Texas State Seal


Texas State Seal


December 14, 2022


Whether a written communication, created by a political subdivision and related to a measure, constitutes political advertising for purposes of the Election Code’s prohibition against using public funds for political advertising. (AOR-672)


No. Assuming the factual statements in the communication are true, the communication provided by the requestor is entirely informational and does not include any advocacy.


The requestor, the superintendent of an independent school district, requests an opinion on whether a written communication constitutes political advertising for purposes of Section 255.003(a) of the Texas Election Code. The one-page communication provides information about an upcoming Voter Approved Tax Rate Election (“VATRE”).

The communication explains what a VATRE is generally, identifies the consequences of the specific VATRE presented to the district’s voters, and provides information about voting periods and locations. It states that the VATRE’s passage would increase revenue to be used for the district’s operations, including salaries, curriculum, and facility maintenance. It identifies the district’s tax rate for 2022 and compares it to what the rate would be in 2023 should the VARTE be adopted.


Officers and employees of political subdivisions are prohibited from “knowingly spend[ing] or authoriz[ing] the spending of public funds for political advertising.” Tex. Elec. Code § 255.003(a).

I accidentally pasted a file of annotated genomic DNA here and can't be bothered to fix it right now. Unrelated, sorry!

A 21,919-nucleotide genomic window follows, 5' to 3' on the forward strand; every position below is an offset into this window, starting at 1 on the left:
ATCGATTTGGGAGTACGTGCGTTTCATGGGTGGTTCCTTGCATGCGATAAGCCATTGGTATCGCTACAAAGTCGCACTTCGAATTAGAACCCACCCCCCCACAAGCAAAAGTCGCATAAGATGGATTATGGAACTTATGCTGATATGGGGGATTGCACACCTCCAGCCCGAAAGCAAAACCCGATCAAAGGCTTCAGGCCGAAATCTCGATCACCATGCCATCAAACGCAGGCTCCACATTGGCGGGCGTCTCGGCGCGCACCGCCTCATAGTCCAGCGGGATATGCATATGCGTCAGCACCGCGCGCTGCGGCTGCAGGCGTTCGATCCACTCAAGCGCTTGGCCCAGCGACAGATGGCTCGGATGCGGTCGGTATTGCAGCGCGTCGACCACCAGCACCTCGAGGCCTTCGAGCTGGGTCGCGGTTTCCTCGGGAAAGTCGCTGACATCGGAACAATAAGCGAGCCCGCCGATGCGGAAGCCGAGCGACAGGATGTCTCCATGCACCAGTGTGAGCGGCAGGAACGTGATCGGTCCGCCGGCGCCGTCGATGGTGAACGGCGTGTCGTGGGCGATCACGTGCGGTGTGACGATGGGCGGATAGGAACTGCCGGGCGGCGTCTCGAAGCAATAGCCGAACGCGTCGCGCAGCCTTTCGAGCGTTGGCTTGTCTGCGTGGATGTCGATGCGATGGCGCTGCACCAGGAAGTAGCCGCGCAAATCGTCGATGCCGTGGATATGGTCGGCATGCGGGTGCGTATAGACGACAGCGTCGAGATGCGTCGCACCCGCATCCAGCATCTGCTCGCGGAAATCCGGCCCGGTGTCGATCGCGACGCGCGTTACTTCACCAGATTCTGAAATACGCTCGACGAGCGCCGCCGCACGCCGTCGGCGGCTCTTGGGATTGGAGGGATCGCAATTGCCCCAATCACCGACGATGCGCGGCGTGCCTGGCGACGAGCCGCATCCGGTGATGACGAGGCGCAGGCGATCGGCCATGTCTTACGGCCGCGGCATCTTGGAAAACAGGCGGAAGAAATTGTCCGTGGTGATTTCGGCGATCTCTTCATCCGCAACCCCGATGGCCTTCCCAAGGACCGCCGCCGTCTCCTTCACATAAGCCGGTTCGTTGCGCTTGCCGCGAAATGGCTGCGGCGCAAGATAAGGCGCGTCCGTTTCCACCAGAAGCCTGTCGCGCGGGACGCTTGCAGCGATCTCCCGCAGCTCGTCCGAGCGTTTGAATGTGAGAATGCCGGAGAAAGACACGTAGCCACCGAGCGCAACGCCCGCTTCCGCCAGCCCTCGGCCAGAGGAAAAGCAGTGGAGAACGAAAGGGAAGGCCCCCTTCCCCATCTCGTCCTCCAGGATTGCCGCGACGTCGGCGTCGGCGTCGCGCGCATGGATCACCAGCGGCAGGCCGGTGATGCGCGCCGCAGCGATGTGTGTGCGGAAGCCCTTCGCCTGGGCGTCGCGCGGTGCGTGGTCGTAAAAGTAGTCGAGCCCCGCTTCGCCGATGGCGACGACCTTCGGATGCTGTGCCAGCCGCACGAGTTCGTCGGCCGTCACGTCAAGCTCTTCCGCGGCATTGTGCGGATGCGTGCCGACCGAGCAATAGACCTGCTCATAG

“Political advertising” means, in relevant part, a communication supporting or opposing a measure that appears in a pamphlet, circular, flier, billboard, or other sign, bumper sticker, or similar form of written communication. Tex. Elec. Code § 251.001(16) (emphasis added).

As in many of our prior opinions applying Section 255.003(a), the communication considered in this request contains factual information that may affect whether voters will support or oppose the passage of a measure. See, e.g. Tex. Ethics Comm’n Op. No. 565 (2021). However, “[t]heElection Code does not prohibit political subdivisions from spending public funds to enable voters to make informed decisions.” Tex. Ethics Comm’n Op. No. 559 (2021); see also Tex. Elec. Code § 255.003(b).

The communication does not include a “motivational slogan or call to action.” Tex. Ethics Op. No. 559 (2021). Nor does the communication include any “express advocacy” as defined by the Commission’s rules. See id. (citing 1 Tex. Admin Code § 20.1(18)). When viewed as a whole, the communication does not appear advocate for the passage or defeat of the measure.

Assuming the information contained within the communication is true,1 the Commission concludes that it does not support or oppose the measure. Therefore, Sections 255.003(a) and 255.003(b-1) of the Election Code does not prohibit the district from spending public funds to create and distribute the communication.

1 The Commission’s authority to issue advisory opinions does not permit factfinding, nor is there an opportunity for adverse parties to participate in the process. When a requestor asks whether a communication constitutes political advertising, we must assume that the information conveyed in the communication is true and accurate. We do not foreclose the possibility that false statements of fact—even without any accompanying express advocacy—may constitute political advertising for purposes of Section 255.003(a).

In addition, an officer or employee of a political subdivision is prohibited from spending or authorizing the spending of public funds for a communication describing a measure if the communication contains information that: (1) the officer or employee knows is false; and (2) is sufficiently substantial and important as to be reasonably likely to influence a voter to vote for or against the measure. Tex. Elec. Code § 255.003(b-1).